Access a local folder from a container

This walkthrough shows you how to access a local folder from a container. To better understand some concepts in this walkthrough, complete the Run multi-container applications walkthrough first.

Docker isolates all content, code, and data in a container from your local filesystem. By default, containers can't access directories in your local filesystem.

Data isolation diagram

Sometimes, you may want to access a directory from your local filesystem. To do this, you can use bind mounts.

Before you start, get Docker Desktop.

Step 1: Get the sample application

If you have git, you can clone the repository for the sample application. Otherwise, you can download the sample application. Choose one of the following options.

Use the following command in a terminal to clone the sample application repository.

$ git clone

Download the source and extract it.

Step 2: Add a bind mount using Compose

Add a bind mount to access data on your system from a container. A bind mount lets you share a directory from your host's filesystem into the container.

Bind mount diagram

To add a bind mount to this project, open the compose.yaml file in a code or text editor, and then uncomment the following lines.

    # ...
      - ./app:/usr/src/app
      - /usr/src/app/node_modules

The volumes element tells Compose to mount the local folder ./app to /usr/src/app in the container for the todo-app service. This particular bind mount overwrites the static contents of the /usr/src/app directory in the container and creates what is known as a development container. The second instruction, /usr/src/app/node_modules, prevents the bind mount from overwriting the container's node_modules directory to preserve the packages installed in the container.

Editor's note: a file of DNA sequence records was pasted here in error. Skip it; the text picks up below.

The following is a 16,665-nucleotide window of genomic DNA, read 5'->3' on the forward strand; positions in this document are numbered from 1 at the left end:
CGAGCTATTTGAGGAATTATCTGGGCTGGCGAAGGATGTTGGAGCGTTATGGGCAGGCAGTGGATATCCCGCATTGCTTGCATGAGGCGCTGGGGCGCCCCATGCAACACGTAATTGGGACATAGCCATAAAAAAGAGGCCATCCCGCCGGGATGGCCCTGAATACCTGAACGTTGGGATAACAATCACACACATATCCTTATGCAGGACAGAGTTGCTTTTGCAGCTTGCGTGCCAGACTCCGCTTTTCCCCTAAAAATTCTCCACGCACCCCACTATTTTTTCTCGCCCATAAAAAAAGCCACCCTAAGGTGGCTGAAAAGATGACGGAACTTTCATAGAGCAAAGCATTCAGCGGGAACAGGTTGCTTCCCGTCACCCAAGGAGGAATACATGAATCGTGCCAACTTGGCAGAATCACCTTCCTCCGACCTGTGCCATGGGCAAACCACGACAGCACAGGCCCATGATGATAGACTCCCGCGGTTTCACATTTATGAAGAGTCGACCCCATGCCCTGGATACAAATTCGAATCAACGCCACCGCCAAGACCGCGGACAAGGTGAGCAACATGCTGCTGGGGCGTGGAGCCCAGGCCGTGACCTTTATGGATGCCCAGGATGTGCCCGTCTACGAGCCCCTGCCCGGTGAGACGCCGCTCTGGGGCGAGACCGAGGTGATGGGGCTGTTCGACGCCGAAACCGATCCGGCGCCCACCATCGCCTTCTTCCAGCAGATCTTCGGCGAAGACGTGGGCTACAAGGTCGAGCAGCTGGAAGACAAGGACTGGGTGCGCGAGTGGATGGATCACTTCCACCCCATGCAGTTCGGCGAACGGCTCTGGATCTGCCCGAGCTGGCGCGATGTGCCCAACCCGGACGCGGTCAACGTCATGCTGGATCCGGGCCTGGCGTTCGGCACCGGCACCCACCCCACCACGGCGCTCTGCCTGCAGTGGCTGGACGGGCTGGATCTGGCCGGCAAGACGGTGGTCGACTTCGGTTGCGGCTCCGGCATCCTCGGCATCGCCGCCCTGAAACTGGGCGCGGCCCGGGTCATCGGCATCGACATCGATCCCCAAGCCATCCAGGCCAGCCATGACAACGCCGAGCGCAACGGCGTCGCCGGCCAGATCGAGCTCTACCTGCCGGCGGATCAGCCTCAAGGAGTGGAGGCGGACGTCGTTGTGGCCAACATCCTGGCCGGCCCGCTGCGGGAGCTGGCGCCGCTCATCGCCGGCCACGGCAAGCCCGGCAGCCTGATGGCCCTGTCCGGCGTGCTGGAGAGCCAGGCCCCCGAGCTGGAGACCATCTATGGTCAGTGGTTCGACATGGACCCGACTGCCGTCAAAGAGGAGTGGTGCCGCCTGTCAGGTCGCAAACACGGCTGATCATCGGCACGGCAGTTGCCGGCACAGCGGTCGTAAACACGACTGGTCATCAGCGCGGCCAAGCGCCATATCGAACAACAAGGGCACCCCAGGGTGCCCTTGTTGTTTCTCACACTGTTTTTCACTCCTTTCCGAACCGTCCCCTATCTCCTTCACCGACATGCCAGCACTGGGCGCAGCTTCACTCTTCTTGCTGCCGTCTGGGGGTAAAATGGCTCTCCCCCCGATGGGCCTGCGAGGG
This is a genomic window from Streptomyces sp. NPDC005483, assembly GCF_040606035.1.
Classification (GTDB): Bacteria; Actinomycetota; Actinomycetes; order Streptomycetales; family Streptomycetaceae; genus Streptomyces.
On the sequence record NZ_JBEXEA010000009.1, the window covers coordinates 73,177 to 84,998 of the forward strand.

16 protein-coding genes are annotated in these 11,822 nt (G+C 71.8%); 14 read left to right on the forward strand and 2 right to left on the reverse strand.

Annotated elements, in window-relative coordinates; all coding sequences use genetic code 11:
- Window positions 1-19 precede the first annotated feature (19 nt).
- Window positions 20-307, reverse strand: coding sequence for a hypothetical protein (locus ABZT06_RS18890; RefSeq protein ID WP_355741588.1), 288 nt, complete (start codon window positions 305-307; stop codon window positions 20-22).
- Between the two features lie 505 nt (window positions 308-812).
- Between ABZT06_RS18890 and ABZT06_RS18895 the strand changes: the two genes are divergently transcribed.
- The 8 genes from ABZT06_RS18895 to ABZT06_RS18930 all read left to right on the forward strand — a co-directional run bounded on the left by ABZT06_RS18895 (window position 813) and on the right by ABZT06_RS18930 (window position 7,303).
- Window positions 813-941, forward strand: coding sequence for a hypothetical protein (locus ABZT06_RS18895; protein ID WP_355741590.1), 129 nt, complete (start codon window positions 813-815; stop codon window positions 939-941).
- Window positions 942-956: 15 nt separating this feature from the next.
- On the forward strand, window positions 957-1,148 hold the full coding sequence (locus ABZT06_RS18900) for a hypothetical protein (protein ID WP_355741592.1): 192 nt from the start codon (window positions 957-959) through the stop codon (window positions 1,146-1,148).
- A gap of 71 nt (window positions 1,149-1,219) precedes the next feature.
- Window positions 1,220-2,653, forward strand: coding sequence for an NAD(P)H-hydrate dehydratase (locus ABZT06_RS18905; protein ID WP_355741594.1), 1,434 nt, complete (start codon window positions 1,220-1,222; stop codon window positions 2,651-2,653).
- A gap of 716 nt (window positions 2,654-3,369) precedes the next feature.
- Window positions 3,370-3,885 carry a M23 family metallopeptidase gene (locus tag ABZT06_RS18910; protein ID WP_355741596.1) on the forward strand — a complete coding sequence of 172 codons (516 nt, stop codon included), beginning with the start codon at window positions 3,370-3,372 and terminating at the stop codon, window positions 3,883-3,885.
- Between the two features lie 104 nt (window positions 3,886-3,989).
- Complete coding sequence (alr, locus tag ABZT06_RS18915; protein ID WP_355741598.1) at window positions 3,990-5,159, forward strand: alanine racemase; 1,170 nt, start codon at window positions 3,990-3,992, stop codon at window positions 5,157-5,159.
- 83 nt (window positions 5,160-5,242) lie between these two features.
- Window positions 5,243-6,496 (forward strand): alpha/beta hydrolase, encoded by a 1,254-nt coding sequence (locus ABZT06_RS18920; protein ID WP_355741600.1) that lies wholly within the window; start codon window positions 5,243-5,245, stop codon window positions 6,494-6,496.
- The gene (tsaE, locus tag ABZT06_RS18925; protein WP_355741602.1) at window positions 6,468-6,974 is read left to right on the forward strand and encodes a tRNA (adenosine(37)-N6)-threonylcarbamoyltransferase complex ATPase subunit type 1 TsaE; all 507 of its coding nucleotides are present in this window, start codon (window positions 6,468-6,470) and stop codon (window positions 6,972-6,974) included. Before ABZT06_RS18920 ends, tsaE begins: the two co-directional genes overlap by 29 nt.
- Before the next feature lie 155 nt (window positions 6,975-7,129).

Step 3: Run the application

In a terminal, run the follow commands to bring up your application. Replace /path/to/bindmount-apps/ with the path to your application's directory.


To run Docker commands, you must use a terminal. Based on your operating system, you can open a terminal by doing the following:

For Windows, select the Start Menu, specify cmd, and then select Command Prompt.

For Mac, select the Launchpad icon in the Dock, specify Terminal in the search field, then select Terminal.

$ cd /path/to/bindmount-apps/
$ docker compose up -d

Step 4: Develop the application

Now, you can take advantage of the container’s environment while you develop the application on your local system. Any changes you make to the application on your local system are reflected in the container. In your local directory, open app/views/todos.ejs in an code or text editor, update the Enter your task string, and save the file. Visit or refresh localhost:3001open_in_new⁠ to view the changes.


In this walkthrough, you added a bind mount to access a local folder from a container. You can use this to develop faster without having to rebuild your container when updating your code.

Related information:

Next steps

Continue to the next walkthrough to learn how you can containerize your own application.